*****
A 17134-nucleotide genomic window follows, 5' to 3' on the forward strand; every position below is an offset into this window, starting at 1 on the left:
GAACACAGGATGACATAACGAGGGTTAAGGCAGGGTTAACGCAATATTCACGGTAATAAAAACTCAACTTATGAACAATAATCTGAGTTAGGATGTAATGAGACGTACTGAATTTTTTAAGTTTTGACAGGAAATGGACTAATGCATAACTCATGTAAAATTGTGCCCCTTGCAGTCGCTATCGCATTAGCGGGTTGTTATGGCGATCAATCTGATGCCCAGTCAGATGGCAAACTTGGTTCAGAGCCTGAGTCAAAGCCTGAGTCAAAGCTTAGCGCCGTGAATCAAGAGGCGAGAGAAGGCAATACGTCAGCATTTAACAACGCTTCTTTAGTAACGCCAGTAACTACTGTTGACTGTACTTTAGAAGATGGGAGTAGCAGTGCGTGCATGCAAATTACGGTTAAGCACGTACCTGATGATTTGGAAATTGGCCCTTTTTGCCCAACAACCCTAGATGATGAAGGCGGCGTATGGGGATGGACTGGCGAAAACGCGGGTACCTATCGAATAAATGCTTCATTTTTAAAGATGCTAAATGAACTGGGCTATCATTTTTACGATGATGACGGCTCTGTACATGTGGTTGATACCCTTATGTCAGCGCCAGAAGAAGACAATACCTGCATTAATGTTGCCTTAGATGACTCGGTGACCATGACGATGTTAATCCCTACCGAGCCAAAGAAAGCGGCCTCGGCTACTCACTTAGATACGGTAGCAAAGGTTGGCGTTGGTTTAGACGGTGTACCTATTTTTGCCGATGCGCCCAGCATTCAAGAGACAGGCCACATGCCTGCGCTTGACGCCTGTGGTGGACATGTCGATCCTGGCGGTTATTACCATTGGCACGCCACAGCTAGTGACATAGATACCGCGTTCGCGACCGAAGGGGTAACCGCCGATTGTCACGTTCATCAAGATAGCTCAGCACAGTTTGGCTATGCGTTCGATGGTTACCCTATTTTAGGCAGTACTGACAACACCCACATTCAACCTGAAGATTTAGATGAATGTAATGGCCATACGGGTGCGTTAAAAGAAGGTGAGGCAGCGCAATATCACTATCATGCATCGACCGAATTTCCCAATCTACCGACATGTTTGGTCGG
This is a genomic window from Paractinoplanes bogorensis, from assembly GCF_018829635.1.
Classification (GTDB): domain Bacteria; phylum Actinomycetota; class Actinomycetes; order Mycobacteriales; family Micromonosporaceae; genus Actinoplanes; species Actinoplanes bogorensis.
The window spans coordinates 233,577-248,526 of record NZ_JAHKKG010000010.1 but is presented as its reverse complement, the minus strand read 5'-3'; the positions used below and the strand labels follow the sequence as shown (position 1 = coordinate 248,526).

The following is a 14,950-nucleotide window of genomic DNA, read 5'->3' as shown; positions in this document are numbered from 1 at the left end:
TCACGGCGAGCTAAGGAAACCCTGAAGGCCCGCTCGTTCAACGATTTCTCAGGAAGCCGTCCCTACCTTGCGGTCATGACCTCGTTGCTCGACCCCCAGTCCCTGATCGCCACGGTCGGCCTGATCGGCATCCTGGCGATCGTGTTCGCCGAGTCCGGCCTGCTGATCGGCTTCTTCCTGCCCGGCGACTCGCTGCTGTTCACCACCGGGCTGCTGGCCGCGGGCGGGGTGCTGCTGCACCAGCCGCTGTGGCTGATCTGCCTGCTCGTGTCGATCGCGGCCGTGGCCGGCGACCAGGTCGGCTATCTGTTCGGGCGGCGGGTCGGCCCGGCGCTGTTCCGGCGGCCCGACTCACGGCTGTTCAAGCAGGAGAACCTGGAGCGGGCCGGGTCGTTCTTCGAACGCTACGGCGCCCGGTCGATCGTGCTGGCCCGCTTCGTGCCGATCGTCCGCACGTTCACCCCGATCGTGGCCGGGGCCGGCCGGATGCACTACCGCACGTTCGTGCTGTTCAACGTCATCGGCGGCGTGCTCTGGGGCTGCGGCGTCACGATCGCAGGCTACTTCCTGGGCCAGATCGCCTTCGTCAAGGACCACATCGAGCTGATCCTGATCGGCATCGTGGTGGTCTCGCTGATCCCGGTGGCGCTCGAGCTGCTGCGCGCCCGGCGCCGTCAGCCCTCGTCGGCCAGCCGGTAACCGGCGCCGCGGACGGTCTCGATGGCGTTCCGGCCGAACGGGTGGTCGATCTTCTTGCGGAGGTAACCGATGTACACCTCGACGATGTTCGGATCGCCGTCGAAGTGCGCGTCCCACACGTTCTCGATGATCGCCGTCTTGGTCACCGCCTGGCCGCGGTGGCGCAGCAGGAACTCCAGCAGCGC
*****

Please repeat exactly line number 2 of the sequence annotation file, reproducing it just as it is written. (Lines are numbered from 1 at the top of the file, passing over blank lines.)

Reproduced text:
GAACACAGGATGACATAACGAGGGTTAAGGCAGGGTTAACGCAATATTCACGGTAATAAAAACTCAACTTATGAACAATAATCTGAGTTAGGATGTAATGAGACGTACTGAATTTTTTAAGTTTTGACAGGAAATGGACTAATGCATAACTCATGTAAAATTGTGCCCCTTGCAGTCGCTATCGCATTAGCGGGTTGTTATGGCGATCAATCTGATGCCCAGTCAGATGGCAAACTTGGTTCAGAGCCTGAGTCAAAGCCTGAGTCAAAGCTTAGCGCCGTGAATCAAGAGGCGAGAGAAGGCAATACGTCAGCATTTAACAACGCTTCTTTAGTAACGCCAGTAACTACTGTTGACTGTACTTTAGAAGATGGGAGTAGCAGTGCGTGCATGCAAATTACGGTTAAGCACGTACCTGATGATTTGGAAATTGGCCCTTTTTGCCCAACAACCCTAGATGATGAAGGCGGCGTATGGGGATGGACTGGCGAAAACGCGGGTACCTATCGAATAAATGCTTCATTTTTAAAGATGCTAAATGAACTGGGCTATCATTTTTACGATGATGACGGCTCTGTACATGTGGTTGATACCCTTATGTCAGCGCCAGAAGAAGACAATACCTGCATTAATGTTGCCTTAGATGACTCGGTGACCATGACGATGTTAATCCCTACCGAGCCAAAGAAAGCGGCCTCGGCTACTCACTTAGATACGGTAGCAAAGGTTGGCGTTGGTTTAGACGGTGTACCTATTTTTGCCGATGCGCCCAGCATTCAAGAGACAGGCCACATGCCTGCGCTTGACGCCTGTGGTGGACATGTCGATCCTGGCGGTTATTACCATTGGCACGCCACAGCTAGTGACATAGATACCGCGTTCGCGACCGAAGGGGTAACCGCCGATTGTCACGTTCATCAAGATAGCTCAGCACAGTTTGGCTATGCGTTCGATGGTTACCCTATTTTAGGCAGTACTGACAACACCCACATTCAACCTGAAGATTTAGATGAATGTAATGGCCATACGGGTGCGTTAAAAGAAGGTGAGGCAGCGCAATATCACTATCATGCATCGACCGAATTTCCCAATCTACCGACATGTTTGGTCGG